There’s a school of thought in design that says ‘In order to go forward, you must first look back’. Probably one of the more famous examples in recent times was the re-emergence of the roadster sports car. Some of the ideas in the BMW Z4 go back half a century, but the result is pleasing to the eye. Thermaltake is today revisiting one of its most popular chassis of the past. KitGuru wonders if it is a reincarnation of a past master or wine made from grapes that have hung too long on the vine.
It’s hard to see ‘Soprano’and not think back to Satriale’s Pork Store and the Bada Bing. The original Soprano chassis launched in the middle of the last decade and KitGuru maestro Zardon spent many hours analysing products like the Soprano VB1000 SWS.
The New Soprano has the wonderfully complex code name VO900M1N2N, which is a pity because the chassis itself is far smoother.
It’s 100% black, inside and out, with capacity for multiple full-length graphic cards.
According to CEO Kenny Lin, “We have included an invisible top-mounted HDD docking station and internal USB 3.0 ports for a refined data management along with plenty of space for up to four optic drive devices, a multi card reader, five additional drives and lots of space for an enthusiast’s cooling options”.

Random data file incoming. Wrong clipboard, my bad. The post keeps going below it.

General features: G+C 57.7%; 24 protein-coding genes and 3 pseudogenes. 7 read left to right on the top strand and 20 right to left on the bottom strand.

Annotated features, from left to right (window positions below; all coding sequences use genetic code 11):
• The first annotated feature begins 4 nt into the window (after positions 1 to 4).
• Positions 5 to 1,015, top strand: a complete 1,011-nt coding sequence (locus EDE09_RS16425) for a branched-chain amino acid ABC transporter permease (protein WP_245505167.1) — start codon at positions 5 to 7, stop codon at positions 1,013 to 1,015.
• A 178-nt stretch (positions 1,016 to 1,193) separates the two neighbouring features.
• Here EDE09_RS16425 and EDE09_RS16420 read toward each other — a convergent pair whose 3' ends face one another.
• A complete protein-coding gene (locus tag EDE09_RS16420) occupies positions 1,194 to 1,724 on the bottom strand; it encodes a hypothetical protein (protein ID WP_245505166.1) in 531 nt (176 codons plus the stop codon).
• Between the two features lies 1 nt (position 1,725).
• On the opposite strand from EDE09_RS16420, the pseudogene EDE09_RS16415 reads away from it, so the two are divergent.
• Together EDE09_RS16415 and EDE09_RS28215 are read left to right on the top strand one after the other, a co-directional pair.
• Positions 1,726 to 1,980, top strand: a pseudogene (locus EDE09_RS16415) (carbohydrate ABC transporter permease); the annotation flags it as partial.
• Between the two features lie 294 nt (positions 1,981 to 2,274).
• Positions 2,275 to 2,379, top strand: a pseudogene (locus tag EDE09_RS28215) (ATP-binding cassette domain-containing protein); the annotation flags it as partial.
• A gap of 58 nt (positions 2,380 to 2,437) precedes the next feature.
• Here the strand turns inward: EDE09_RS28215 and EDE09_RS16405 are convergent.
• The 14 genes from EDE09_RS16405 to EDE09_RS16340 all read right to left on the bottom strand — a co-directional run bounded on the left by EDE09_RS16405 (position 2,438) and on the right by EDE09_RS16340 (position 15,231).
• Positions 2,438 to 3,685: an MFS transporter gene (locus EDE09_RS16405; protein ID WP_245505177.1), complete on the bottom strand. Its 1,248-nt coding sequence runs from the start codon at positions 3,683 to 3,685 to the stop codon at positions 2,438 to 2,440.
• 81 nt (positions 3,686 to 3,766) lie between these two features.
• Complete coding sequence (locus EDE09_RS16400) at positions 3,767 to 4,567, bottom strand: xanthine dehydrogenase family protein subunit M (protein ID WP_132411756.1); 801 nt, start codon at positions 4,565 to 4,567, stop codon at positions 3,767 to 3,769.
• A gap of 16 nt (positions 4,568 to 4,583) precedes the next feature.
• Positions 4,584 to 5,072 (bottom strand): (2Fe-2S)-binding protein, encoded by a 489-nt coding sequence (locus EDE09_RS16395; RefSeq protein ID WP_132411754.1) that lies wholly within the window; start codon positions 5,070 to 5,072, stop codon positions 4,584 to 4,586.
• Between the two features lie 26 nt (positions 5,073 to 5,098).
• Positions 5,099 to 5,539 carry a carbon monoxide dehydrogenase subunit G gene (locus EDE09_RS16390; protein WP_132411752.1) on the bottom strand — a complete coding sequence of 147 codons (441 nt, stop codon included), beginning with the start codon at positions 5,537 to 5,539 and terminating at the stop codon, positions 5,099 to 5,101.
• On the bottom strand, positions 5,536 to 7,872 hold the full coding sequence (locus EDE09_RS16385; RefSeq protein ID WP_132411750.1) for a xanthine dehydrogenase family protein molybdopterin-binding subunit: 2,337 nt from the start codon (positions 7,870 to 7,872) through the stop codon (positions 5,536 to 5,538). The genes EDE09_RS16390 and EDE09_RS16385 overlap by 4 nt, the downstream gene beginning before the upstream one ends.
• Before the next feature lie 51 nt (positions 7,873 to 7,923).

“Our spacious ATX design can house multiple graphic cards up to 315mm long and we have also included 4 rubber grommeted cable management holes and sound-dampening foam with the side panels”, he explained.
KitGuru says: We can’t help but wonder why Thermaltake does not carry on with designs like the original Level 10. This new Soprano chassis looks capable, but (on looks alone) it won’t be enough to stand out on a shop shelf with 30 other black chassis. We would seriously encourage Thermaltake to follow Tt eSports and come up with designs that shock and amaze, because even if they don’t sell huge amounts – they will stand out in the consumer’s mind – and that’s important.
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